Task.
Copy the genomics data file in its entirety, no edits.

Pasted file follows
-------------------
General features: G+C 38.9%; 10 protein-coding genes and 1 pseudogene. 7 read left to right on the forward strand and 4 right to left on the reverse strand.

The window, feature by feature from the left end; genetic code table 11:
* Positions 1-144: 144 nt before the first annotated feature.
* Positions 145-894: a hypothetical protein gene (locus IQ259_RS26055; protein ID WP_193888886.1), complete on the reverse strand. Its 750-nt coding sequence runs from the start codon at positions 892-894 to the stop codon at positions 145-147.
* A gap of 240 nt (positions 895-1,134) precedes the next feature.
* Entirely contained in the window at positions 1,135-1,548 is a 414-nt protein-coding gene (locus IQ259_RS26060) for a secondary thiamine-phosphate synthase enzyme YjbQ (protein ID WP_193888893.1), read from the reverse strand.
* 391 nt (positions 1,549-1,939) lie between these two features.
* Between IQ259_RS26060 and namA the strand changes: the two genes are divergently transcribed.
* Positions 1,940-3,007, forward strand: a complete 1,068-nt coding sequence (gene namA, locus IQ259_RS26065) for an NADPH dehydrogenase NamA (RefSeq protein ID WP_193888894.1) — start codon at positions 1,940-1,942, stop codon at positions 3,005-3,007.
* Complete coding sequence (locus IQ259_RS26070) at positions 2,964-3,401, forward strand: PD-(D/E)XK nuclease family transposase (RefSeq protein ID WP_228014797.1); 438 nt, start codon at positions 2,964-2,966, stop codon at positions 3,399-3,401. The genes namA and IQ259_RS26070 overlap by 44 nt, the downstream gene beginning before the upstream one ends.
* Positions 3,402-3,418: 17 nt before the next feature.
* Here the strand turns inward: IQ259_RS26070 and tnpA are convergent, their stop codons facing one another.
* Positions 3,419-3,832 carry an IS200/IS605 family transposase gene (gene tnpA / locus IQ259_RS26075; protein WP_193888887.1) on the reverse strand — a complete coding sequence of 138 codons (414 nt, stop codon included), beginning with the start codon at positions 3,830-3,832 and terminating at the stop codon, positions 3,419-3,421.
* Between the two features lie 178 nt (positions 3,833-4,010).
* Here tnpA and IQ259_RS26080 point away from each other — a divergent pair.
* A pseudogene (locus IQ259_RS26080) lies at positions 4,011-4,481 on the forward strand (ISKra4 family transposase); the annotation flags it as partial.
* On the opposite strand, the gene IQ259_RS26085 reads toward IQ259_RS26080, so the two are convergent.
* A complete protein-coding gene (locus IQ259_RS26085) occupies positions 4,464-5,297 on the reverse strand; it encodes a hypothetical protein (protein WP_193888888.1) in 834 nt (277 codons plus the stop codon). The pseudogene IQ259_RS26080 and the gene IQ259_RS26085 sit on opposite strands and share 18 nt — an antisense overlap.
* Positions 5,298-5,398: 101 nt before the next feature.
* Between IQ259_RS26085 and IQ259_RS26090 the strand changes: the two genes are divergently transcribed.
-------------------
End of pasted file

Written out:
General features: G+C 38.9%; 10 protein-coding genes and 1 pseudogene. 7 read left to right on the forward strand and 4 right to left on the reverse strand.

The window, feature by feature from the left end; genetic code table 11:
* Positions 1-144: 144 nt before the first annotated feature.
* Positions 145-894: a hypothetical protein gene (locus IQ259_RS26055; protein ID WP_193888886.1), complete on the reverse strand. Its 750-nt coding sequence runs from the start codon at positions 892-894 to the stop codon at positions 145-147.
* A gap of 240 nt (positions 895-1,134) precedes the next feature.
* Entirely contained in the window at positions 1,135-1,548 is a 414-nt protein-coding gene (locus IQ259_RS26060) for a secondary thiamine-phosphate synthase enzyme YjbQ (protein ID WP_193888893.1), read from the reverse strand.
* 391 nt (positions 1,549-1,939) lie between these two features.
* Between IQ259_RS26060 and namA the strand changes: the two genes are divergently transcribed.
* Positions 1,940-3,007, forward strand: a complete 1,068-nt coding sequence (gene namA, locus IQ259_RS26065) for an NADPH dehydrogenase NamA (RefSeq protein ID WP_193888894.1) — start codon at positions 1,940-1,942, stop codon at positions 3,005-3,007.
* Complete coding sequence (locus IQ259_RS26070) at positions 2,964-3,401, forward strand: PD-(D/E)XK nuclease family transposase (RefSeq protein ID WP_228014797.1); 438 nt, start codon at positions 2,964-2,966, stop codon at positions 3,399-3,401. The genes namA and IQ259_RS26070 overlap by 44 nt, the downstream gene beginning before the upstream one ends.
* Positions 3,402-3,418: 17 nt before the next feature.
* Here the strand turns inward: IQ259_RS26070 and tnpA are convergent, their stop codons facing one another.
* Positions 3,419-3,832 carry an IS200/IS605 family transposase gene (gene tnpA / locus IQ259_RS26075; protein WP_193888887.1) on the reverse strand — a complete coding sequence of 138 codons (414 nt, stop codon included), beginning with the start codon at positions 3,830-3,832 and terminating at the stop codon, positions 3,419-3,421.
* Between the two features lie 178 nt (positions 3,833-4,010).
* Here tnpA and IQ259_RS26080 point away from each other — a divergent pair.
* A pseudogene (locus IQ259_RS26080) lies at positions 4,011-4,481 on the forward strand (ISKra4 family transposase); the annotation flags it as partial.
* On the opposite strand, the gene IQ259_RS26085 reads toward IQ259_RS26080, so the two are convergent.
* A complete protein-coding gene (locus IQ259_RS26085) occupies positions 4,464-5,297 on the reverse strand; it encodes a hypothetical protein (protein WP_193888888.1) in 834 nt (277 codons plus the stop codon). The pseudogene IQ259_RS26080 and the gene IQ259_RS26085 sit on opposite strands and share 18 nt — an antisense overlap.
* Positions 5,298-5,398: 101 nt before the next feature.
* Between IQ259_RS26085 and IQ259_RS26090 the strand changes: the two genes are divergently transcribed.